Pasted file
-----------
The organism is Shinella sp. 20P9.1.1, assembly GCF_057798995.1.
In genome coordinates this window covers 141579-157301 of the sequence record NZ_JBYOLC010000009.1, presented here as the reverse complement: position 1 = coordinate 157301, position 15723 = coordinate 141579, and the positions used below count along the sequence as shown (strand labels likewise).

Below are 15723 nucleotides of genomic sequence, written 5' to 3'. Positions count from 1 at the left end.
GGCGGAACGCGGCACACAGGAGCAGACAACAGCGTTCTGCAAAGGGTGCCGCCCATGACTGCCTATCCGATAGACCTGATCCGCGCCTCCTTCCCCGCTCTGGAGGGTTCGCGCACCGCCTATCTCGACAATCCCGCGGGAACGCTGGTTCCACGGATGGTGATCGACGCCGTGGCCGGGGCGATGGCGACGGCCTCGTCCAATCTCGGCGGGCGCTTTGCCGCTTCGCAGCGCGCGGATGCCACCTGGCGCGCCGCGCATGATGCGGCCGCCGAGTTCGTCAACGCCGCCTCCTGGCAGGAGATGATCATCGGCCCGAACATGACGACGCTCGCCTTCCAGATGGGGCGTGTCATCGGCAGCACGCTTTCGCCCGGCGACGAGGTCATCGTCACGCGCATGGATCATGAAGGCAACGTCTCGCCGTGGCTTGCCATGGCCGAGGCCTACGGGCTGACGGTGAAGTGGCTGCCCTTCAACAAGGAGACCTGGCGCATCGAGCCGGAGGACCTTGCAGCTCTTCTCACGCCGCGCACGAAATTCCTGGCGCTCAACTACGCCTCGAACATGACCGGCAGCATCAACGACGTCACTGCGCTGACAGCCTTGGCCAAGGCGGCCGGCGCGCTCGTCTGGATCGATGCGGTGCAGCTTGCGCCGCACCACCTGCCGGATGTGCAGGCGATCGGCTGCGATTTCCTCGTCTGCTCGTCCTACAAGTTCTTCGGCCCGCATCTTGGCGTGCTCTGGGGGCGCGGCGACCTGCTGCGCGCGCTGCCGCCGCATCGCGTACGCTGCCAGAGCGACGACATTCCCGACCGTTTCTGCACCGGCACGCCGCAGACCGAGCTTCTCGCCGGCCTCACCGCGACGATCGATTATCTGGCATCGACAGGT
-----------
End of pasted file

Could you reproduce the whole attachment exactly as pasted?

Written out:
The organism is Shinella sp. 20P9.1.1, assembly GCF_057798995.1.
In genome coordinates this window covers 141579-157301 of the sequence record NZ_JBYOLC010000009.1, presented here as the reverse complement: position 1 = coordinate 157301, position 15723 = coordinate 141579, and the positions used below count along the sequence as shown (strand labels likewise).

Below are 15723 nucleotides of genomic sequence, written 5' to 3'. Positions count from 1 at the left end.
GGCGGAACGCGGCACACAGGAGCAGACAACAGCGTTCTGCAAAGGGTGCCGCCCATGACTGCCTATCCGATAGACCTGATCCGCGCCTCCTTCCCCGCTCTGGAGGGTTCGCGCACCGCCTATCTCGACAATCCCGCGGGAACGCTGGTTCCACGGATGGTGATCGACGCCGTGGCCGGGGCGATGGCGACGGCCTCGTCCAATCTCGGCGGGCGCTTTGCCGCTTCGCAGCGCGCGGATGCCACCTGGCGCGCCGCGCATGATGCGGCCGCCGAGTTCGTCAACGCCGCCTCCTGGCAGGAGATGATCATCGGCCCGAACATGACGACGCTCGCCTTCCAGATGGGGCGTGTCATCGGCAGCACGCTTTCGCCCGGCGACGAGGTCATCGTCACGCGCATGGATCATGAAGGCAACGTCTCGCCGTGGCTTGCCATGGCCGAGGCCTACGGGCTGACGGTGAAGTGGCTGCCCTTCAACAAGGAGACCTGGCGCATCGAGCCGGAGGACCTTGCAGCTCTTCTCACGCCGCGCACGAAATTCCTGGCGCTCAACTACGCCTCGAACATGACCGGCAGCATCAACGACGTCACTGCGCTGACAGCCTTGGCCAAGGCGGCCGGCGCGCTCGTCTGGATCGATGCGGTGCAGCTTGCGCCGCACCACCTGCCGGATGTGCAGGCGATCGGCTGCGATTTCCTCGTCTGCTCGTCCTACAAGTTCTTCGGCCCGCATCTTGGCGTGCTCTGGGGGCGCGGCGACCTGCTGCGCGCGCTGCCGCCGCATCGCGTACGCTGCCAGAGCGACGACATTCCCGACCGTTTCTGCACCGGCACGCCGCAGACCGAGCTTCTCGCCGGCCTCACCGCGACGATCGATTATCTGGCATCGACAGGT